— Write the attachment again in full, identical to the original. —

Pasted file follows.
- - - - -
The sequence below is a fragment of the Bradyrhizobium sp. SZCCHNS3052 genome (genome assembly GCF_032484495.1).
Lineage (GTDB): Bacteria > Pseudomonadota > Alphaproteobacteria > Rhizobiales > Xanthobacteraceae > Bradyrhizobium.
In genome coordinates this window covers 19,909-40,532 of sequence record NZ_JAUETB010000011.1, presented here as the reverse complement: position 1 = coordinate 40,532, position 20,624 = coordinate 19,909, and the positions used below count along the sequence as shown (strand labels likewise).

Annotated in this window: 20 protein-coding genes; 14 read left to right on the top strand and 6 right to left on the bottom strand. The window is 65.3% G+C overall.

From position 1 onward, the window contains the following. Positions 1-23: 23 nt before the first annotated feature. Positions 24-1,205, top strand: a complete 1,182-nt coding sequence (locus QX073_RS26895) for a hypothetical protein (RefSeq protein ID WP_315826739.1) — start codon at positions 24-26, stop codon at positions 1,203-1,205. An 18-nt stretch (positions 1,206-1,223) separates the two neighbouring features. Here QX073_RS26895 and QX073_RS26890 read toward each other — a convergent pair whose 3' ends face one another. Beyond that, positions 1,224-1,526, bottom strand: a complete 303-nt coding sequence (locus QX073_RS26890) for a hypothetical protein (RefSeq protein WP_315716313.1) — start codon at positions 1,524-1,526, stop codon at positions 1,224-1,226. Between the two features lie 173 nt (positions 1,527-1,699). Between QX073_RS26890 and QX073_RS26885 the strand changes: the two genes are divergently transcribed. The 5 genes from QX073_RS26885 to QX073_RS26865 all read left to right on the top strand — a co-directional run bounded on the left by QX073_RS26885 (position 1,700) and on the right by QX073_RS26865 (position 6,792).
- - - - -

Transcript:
The sequence below is a fragment of the Bradyrhizobium sp. SZCCHNS3052 genome (genome assembly GCF_032484495.1).
Lineage (GTDB): Bacteria > Pseudomonadota > Alphaproteobacteria > Rhizobiales > Xanthobacteraceae > Bradyrhizobium.
In genome coordinates this window covers 19,909-40,532 of sequence record NZ_JAUETB010000011.1, presented here as the reverse complement: position 1 = coordinate 40,532, position 20,624 = coordinate 19,909, and the positions used below count along the sequence as shown (strand labels likewise).

Annotated in this window: 20 protein-coding genes; 14 read left to right on the top strand and 6 right to left on the bottom strand. The window is 65.3% G+C overall.

From position 1 onward, the window contains the following. Positions 1-23: 23 nt before the first annotated feature. Positions 24-1,205, top strand: a complete 1,182-nt coding sequence (locus QX073_RS26895) for a hypothetical protein (RefSeq protein ID WP_315826739.1) — start codon at positions 24-26, stop codon at positions 1,203-1,205. An 18-nt stretch (positions 1,206-1,223) separates the two neighbouring features. Here QX073_RS26895 and QX073_RS26890 read toward each other — a convergent pair whose 3' ends face one another. Beyond that, positions 1,224-1,526, bottom strand: a complete 303-nt coding sequence (locus QX073_RS26890) for a hypothetical protein (RefSeq protein WP_315716313.1) — start codon at positions 1,524-1,526, stop codon at positions 1,224-1,226. Between the two features lie 173 nt (positions 1,527-1,699). Between QX073_RS26890 and QX073_RS26885 the strand changes: the two genes are divergently transcribed. The 5 genes from QX073_RS26885 to QX073_RS26865 all read left to right on the top strand — a co-directional run bounded on the left by QX073_RS26885 (position 1,700) and on the right by QX073_RS26865 (position 6,792).